Blue Apron is spending more than $400 for every new customer - and the results show why the company is doomed
The meal kit company is spending more than $400 to recruit each new customer, despite only making $236 per customer a quarter, Eater reporter Whitney Filloon said in an interview on Cheddar on Monday.
When Blue Apron filed for its IPO in June, the company claimed that it spent, on average, $94 per customer to convince them to buy a subscription. At this point, the vast majority of Blue Apron's marketing costs are going towards customer acquisition.
However, as Recode pointed out in June, that figure was based on the timeframe of 2014 to the first quarter of 2017. If you use the marketing figures from the last 12 months - dividing marketing costs by customers added - the company was spending roughly $460 for each new customer.
At the same time, the amount of money that Blue Apron is making per customer has declined.
In the first quarter of 2017, Blue Apron made an average of $236 per customer in revenue. In Blue Apron's filing to go public, the company claimed that cumulative net revenue per customer for the six months after their first order was $402 for people who joined in 2014, $451 for 2015, and $387 for 2016.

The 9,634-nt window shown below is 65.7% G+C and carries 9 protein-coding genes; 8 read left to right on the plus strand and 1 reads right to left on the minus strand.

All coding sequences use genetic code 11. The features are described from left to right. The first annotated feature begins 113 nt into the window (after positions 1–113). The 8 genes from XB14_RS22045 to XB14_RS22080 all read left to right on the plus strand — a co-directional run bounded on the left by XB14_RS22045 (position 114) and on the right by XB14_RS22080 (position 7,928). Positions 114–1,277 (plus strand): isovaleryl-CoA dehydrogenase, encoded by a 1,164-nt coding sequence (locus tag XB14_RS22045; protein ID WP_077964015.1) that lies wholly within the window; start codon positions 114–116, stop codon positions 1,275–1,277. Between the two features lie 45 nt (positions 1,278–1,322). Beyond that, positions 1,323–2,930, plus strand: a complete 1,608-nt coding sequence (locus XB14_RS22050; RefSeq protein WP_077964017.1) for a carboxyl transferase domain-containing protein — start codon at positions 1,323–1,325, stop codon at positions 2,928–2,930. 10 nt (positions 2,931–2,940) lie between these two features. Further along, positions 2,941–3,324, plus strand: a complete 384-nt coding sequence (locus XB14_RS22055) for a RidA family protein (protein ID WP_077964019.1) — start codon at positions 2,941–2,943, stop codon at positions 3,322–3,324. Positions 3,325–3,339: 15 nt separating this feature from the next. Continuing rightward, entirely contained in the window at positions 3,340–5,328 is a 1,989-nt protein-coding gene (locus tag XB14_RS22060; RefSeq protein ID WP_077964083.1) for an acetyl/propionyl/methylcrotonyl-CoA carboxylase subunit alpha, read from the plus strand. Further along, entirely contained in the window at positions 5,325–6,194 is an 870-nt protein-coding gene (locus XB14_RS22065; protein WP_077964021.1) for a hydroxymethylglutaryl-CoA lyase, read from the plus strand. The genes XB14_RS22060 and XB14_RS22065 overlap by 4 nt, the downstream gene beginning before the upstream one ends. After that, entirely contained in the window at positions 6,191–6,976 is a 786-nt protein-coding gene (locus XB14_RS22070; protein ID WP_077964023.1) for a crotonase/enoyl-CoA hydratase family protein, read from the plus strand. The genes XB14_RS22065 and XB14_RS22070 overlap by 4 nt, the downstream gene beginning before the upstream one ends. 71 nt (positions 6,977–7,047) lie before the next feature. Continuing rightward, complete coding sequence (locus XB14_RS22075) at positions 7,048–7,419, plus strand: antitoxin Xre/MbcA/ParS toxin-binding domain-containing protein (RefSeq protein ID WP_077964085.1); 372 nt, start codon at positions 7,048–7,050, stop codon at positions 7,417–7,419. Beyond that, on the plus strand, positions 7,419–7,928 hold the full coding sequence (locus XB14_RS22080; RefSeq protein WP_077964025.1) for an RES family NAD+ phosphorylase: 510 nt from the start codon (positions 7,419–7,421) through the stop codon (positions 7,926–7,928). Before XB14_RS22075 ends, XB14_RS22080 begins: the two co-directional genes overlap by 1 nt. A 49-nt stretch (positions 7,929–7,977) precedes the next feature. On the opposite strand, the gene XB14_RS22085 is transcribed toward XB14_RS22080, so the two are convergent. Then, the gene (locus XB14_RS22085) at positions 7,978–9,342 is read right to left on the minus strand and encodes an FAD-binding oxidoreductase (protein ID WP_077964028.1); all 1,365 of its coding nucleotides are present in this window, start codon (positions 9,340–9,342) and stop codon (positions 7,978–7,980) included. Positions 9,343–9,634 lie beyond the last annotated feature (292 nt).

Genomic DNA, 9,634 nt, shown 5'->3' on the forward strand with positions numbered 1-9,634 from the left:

In other words, it takes more than half a year for Blue Apron to recoup the money it spends on bringing in each new customer, based on recent marketing figures.
Blue Apron has struggled since its disappointing IPO in June.
When Amazon filed a trademark application on July 6 for "prepared food kits," Blue Apron's stock sank 11%. And, on Friday, stock dropped 5% after news broke that the company could lay off 1,207 employees from its Jersey City, New Jersey facility, though Blue Apron said employees would have the chance to transfer to a new warehouse.
- Govt approves PLI scheme for making drones with outlay of Rs 120 cr, comes out with norms
- Apple transportation through drones to become reality in tribal Kinnaur district of HP
- Researchers develop device that uses sound waves to separate blood-based nanoparticles
- 5 Bihar villages to be developed into human-carnivore coexistence zone
- Delhi's air quality will likely improve from Sunday evening, says IMD